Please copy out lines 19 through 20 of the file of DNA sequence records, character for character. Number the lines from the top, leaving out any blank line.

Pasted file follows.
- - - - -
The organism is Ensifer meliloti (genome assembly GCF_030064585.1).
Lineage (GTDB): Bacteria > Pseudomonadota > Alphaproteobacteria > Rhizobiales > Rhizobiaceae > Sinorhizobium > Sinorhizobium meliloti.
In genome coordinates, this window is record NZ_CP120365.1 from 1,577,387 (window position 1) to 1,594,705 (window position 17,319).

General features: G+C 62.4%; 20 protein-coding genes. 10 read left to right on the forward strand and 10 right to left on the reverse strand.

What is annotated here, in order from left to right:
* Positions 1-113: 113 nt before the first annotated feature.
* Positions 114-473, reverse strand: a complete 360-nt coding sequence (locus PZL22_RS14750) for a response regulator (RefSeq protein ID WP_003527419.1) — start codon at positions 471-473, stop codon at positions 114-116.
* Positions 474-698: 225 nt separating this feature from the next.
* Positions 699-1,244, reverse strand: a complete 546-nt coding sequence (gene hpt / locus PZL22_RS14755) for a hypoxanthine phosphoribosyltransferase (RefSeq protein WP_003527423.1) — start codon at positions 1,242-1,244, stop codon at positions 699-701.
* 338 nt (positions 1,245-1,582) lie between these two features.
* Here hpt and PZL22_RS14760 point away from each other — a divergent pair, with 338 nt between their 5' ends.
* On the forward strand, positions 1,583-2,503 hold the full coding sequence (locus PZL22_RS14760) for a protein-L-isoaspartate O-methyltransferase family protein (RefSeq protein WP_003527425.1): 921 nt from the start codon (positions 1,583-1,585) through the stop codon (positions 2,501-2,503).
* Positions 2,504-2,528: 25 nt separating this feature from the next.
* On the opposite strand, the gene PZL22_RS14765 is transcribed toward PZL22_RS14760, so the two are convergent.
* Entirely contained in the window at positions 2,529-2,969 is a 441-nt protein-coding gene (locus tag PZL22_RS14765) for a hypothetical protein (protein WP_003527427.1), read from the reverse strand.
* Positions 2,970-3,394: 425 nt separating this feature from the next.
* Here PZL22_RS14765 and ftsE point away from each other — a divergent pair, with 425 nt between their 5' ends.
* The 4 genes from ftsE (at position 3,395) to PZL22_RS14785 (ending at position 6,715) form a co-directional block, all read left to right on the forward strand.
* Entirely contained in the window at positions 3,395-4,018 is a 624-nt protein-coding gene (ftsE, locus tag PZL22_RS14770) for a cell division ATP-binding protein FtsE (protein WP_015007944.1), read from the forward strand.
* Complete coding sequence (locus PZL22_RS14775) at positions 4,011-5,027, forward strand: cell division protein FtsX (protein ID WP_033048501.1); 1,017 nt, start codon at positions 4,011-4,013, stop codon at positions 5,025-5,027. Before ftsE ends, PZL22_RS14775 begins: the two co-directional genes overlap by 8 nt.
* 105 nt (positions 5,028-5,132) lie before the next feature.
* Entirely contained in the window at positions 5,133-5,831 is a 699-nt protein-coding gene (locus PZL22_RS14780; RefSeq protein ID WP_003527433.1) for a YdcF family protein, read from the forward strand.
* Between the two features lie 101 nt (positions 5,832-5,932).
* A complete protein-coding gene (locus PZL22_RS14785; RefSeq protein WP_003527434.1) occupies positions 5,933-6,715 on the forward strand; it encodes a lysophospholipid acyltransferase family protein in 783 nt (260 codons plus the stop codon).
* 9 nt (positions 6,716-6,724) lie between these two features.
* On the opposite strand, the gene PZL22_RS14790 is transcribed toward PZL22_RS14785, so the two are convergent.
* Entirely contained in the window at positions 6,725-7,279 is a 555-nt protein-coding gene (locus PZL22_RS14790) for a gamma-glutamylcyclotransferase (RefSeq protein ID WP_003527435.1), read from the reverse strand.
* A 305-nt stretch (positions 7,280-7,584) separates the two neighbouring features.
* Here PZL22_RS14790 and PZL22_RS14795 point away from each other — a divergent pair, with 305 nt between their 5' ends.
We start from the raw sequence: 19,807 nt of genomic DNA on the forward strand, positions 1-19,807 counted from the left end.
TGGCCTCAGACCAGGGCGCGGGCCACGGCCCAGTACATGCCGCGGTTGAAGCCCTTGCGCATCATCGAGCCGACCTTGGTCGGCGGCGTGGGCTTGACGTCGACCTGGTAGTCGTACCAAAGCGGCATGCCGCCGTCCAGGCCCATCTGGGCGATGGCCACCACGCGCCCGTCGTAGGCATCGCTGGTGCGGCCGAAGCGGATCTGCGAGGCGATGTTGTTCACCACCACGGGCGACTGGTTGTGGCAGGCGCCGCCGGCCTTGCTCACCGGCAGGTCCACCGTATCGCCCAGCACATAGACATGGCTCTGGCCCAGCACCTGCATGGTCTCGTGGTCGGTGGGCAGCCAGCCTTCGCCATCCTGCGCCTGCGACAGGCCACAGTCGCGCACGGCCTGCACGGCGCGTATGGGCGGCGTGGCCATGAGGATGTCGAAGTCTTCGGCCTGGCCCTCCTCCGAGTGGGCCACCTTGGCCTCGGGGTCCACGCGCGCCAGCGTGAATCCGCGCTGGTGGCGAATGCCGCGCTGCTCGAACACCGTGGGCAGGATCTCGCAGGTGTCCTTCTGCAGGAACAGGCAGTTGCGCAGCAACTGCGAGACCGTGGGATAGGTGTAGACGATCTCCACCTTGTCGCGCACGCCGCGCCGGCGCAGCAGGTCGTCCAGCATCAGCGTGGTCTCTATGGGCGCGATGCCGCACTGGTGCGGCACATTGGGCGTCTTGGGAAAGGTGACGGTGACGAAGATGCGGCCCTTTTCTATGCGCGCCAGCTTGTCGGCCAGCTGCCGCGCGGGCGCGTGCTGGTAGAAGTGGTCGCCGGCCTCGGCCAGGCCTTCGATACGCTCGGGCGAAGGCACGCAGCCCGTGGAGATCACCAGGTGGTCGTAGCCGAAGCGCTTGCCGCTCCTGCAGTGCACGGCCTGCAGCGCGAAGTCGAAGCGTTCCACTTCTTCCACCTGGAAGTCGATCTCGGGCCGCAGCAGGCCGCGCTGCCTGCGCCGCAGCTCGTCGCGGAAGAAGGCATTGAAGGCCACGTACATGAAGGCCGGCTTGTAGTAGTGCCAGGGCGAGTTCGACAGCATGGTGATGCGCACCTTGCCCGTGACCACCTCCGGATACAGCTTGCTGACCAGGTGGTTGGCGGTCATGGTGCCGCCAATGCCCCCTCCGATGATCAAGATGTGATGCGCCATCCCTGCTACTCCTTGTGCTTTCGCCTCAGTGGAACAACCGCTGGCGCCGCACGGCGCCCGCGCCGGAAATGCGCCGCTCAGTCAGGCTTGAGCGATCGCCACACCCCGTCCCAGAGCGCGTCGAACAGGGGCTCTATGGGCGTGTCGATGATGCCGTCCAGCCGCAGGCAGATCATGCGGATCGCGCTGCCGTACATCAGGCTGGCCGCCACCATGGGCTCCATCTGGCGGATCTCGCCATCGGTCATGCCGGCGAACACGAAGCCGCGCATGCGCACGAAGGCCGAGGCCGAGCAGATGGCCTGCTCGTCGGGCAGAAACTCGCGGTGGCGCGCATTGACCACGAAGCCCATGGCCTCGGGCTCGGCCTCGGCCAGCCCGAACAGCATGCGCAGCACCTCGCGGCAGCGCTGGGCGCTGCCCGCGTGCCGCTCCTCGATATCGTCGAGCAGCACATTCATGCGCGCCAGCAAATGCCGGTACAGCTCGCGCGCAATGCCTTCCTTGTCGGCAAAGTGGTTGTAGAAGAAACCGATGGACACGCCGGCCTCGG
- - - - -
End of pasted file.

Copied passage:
* Entirely contained in the window at positions 3,395-4,018 is a 624-nt protein-coding gene (ftsE, locus tag PZL22_RS14770) for a cell division ATP-binding protein FtsE (protein WP_015007944.1), read from the forward strand.
* Complete coding sequence (locus PZL22_RS14775) at positions 4,011-5,027, forward strand: cell division protein FtsX (protein ID WP_033048501.1); 1,017 nt, start codon at positions 4,011-4,013, stop codon at positions 5,025-5,027. Before ftsE ends, PZL22_RS14775 begins: the two co-directional genes overlap by 8 nt.